And I promise you that you will be the first to know when I have my Full Licence.
This wil probably take some days, because now I’m building our new house. Thanks to wheather conditions at this moment, I have some time to study and for this aducational converstation.
73’s PD2PC Patrick


#11

In reply to M0LEP:

You will find that there are also frequency restrictions for the “novice” licences in Belgium

73’s Douglas ON4ROS


#12

In reply to ON4ROS:

You will find that there are also frequency restrictions for the
"novice" licences in Belgium

There are hardly any frequency restrictions for the “Foundation” licence in the UK. (60m is not allowed.) There is supposed to be a power limit of 10 watts, but it is not enforced. Therefore there is very little incentive to progress beyond the Foundation licence; many M3 stations have been on the air for more than ten years without attempting to upgrade!

73,
Walt (G3NYY)


#13

In reply to G3NYY:

M3 stations have been on the air for more than ten years without
attempting to upgrade!

There’s the added complication here that means folks may at present hold multiple calls…

73, Rick M0LEP


#14

In reply to G3NYY:

M3 stations have been on the air for more than ten years without
attempting to upgrade!

If the Foundation Licence (10 watts, operation only in UK etc) is sufficient for you, there should be no compulsion to upgrade. There may be good reasons for the time factor - for Foundation stations that do intend to upgrade.

For instance Jimmy was M3EYP for nearly 7 years, rejecting all intermediate courses because he was prioritising his school studies. I know some saw that as an ‘excuse’, but it was genuine! With A Levels out of the way, he did his Intermediate, and almost immediately enrolled on the Full, which he got 7 months later.

Any imposition of time limits for the licensing structure would have rendered such progress impossible.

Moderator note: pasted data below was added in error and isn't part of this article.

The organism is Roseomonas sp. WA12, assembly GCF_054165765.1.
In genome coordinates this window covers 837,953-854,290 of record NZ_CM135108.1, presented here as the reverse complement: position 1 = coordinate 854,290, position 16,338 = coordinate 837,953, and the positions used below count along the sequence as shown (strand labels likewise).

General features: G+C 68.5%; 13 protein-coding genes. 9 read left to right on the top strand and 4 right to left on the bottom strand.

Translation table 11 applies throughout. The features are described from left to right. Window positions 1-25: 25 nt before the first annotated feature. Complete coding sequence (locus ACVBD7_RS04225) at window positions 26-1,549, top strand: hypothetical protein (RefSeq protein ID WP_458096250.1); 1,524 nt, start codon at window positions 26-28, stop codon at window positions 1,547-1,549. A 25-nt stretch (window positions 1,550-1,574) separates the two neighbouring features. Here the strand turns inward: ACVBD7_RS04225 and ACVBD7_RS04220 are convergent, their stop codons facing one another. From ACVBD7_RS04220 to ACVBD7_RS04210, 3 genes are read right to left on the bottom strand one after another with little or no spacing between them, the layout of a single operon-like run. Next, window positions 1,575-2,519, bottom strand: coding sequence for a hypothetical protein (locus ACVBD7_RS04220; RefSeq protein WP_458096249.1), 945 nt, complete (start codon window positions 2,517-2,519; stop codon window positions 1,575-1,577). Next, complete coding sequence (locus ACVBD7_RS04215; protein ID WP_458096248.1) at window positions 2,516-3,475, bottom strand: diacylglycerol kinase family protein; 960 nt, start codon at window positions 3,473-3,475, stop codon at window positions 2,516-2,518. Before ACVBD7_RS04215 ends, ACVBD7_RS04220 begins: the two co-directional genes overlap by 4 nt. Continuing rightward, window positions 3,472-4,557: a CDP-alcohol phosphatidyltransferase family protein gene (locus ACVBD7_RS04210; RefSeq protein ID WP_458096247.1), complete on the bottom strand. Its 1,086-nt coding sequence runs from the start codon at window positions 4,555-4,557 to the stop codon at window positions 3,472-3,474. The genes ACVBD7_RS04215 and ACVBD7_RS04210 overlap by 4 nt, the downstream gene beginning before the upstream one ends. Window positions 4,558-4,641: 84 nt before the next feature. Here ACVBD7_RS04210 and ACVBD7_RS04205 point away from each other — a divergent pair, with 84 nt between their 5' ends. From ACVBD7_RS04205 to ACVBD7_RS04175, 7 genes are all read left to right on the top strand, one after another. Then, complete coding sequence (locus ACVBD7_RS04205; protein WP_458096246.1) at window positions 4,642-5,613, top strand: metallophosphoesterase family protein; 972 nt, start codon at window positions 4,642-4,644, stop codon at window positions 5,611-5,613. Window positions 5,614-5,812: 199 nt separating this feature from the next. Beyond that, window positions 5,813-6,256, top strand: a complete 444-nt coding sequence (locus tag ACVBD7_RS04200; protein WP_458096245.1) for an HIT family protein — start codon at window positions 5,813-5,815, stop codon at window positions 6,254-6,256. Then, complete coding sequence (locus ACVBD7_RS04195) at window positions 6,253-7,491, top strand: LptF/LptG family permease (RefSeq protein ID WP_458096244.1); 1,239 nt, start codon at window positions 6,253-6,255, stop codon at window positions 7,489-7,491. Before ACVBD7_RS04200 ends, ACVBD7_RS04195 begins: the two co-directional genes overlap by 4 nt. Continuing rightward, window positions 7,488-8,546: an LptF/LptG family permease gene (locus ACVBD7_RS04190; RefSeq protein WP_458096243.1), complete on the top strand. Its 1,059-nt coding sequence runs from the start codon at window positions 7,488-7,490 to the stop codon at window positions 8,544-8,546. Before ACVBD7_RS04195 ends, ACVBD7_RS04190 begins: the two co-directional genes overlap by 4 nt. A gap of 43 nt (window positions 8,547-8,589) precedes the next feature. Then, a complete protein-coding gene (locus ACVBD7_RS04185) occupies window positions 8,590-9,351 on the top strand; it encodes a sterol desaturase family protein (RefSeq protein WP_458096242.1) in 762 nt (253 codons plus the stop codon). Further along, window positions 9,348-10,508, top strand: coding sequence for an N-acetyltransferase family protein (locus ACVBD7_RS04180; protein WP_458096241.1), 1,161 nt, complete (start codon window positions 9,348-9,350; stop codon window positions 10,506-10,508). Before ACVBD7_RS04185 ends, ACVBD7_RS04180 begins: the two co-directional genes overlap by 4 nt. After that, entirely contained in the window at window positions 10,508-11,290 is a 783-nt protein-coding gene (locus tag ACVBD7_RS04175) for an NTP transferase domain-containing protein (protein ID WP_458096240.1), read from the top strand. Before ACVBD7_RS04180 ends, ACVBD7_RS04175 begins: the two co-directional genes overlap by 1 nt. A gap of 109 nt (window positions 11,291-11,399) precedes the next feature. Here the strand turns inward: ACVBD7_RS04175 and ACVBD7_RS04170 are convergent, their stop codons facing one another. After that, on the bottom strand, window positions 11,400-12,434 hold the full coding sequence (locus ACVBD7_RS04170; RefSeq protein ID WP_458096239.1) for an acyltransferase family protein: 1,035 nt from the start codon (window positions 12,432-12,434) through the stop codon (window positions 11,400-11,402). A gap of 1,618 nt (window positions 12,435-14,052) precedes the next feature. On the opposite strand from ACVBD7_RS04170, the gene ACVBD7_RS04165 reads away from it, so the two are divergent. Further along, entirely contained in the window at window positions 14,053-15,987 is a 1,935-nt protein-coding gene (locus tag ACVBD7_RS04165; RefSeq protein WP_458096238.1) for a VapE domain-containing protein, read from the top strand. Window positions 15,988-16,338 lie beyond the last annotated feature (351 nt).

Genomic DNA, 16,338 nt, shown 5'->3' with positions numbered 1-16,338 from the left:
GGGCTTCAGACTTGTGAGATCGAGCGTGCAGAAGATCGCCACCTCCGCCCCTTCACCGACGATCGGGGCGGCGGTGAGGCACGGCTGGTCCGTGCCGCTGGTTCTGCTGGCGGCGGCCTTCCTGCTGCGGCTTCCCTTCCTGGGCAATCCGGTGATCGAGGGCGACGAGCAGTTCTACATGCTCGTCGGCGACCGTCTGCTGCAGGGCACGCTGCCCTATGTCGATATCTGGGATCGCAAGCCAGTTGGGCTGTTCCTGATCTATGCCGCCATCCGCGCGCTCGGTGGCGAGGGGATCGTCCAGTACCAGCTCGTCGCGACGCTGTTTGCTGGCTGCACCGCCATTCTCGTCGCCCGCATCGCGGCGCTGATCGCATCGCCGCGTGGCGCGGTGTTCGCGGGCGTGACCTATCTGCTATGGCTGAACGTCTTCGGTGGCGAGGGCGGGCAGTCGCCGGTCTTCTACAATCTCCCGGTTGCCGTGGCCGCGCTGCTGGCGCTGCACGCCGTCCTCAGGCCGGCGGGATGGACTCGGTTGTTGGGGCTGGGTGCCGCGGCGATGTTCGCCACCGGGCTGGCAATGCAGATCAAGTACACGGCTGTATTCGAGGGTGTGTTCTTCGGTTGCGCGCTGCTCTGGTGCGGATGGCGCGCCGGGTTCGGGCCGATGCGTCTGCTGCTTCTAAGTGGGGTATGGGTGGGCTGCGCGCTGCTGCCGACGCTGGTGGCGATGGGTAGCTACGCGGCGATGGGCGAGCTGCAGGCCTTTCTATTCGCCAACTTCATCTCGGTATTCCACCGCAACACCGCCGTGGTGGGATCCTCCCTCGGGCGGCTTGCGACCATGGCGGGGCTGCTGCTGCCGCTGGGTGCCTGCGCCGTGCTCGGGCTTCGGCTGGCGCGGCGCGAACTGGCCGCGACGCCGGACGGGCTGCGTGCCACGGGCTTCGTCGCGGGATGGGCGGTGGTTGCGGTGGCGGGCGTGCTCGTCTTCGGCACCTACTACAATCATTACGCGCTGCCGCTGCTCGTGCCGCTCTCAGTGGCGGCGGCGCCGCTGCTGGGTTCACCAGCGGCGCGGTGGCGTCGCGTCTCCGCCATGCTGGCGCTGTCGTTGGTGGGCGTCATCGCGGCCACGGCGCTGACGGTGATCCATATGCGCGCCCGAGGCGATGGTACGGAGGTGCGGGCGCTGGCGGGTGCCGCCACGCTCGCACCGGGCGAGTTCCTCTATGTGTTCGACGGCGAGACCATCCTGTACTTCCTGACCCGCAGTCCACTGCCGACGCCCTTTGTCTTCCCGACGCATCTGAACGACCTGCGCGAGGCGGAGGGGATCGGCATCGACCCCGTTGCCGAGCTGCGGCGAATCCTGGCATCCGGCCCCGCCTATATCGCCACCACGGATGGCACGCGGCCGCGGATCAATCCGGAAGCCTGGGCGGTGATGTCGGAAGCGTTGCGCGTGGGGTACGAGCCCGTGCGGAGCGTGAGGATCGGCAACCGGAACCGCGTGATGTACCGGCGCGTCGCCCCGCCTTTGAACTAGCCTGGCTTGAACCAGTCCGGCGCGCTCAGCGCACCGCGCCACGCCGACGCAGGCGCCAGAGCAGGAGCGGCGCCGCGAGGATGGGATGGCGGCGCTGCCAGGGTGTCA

I am sure that there are indeed some Foundation stations who exceed their 10w power limit. I am sure that most don’t.

I am also sure that there are Full stations that exceed their 400w power limit. I am sure that most don’t.

Tom M1EYP


#15

In reply to M1EYP:

Full stations that exceed their 400w power limit

We’re allowed to, we’ve passed the full exam! Even more so if you built the linear yourself! :slight_smile:

Andy
MM0FMF


#16

In reply to M1EYP:

Well said, Tom! I have a friend who has had his M3 for ten years and most definitely does not use more than ten watts (I’ve often been in his shack, so I know he has nothing capable of higher power!) He is quite happy with ten watts, and as you so often find with low-power ops, he is a skilful operator.

I often puzzle about the reported use of illegal high power - I mean, why? Run 800 watts and you have gained just 3 dB of signal strength, half an S-point. Is that really worth the expense and the power consumption, not to mention the risk, small though that may appear? Or is it the naughty thrill of breaking the law?

I do a lot of my HF operating with the FT 817. I get my share of contacts. The trick is to never mention that you are QRP! Say those magic letters and an S9 signal report often gets revised down to S7…

73

Brian G8ADD


#17

In reply to G8ADD:

I mean, why?

Because the people who do are most often graduates of the triple nickel where such antics are de rigeur. Technical understanding and comprehension are out the door and it’s just “I’ve got an IC7800 and big PA and I can bag more DX than you”. If 100W is good then 400W is better and 1500W is delightful.

Andy
MM0FMF


#18

In reply to MM0FMF:

You’ve lost me, Andy - I can’t see the connection between American firearms enthusiasts and illegal high power. Please elucidate?

73

Brian G8ADD


#19

In reply to G8ADD:

I was wondering what people that liked making timer circuits had to do with illegal high power, unless they need a TOT?

73,
Colin
M0XSD.


#20

In reply to M0XSD:

Its a very cold day, I think I’ll have a tot, too! :wink:

73

Brian G8ADD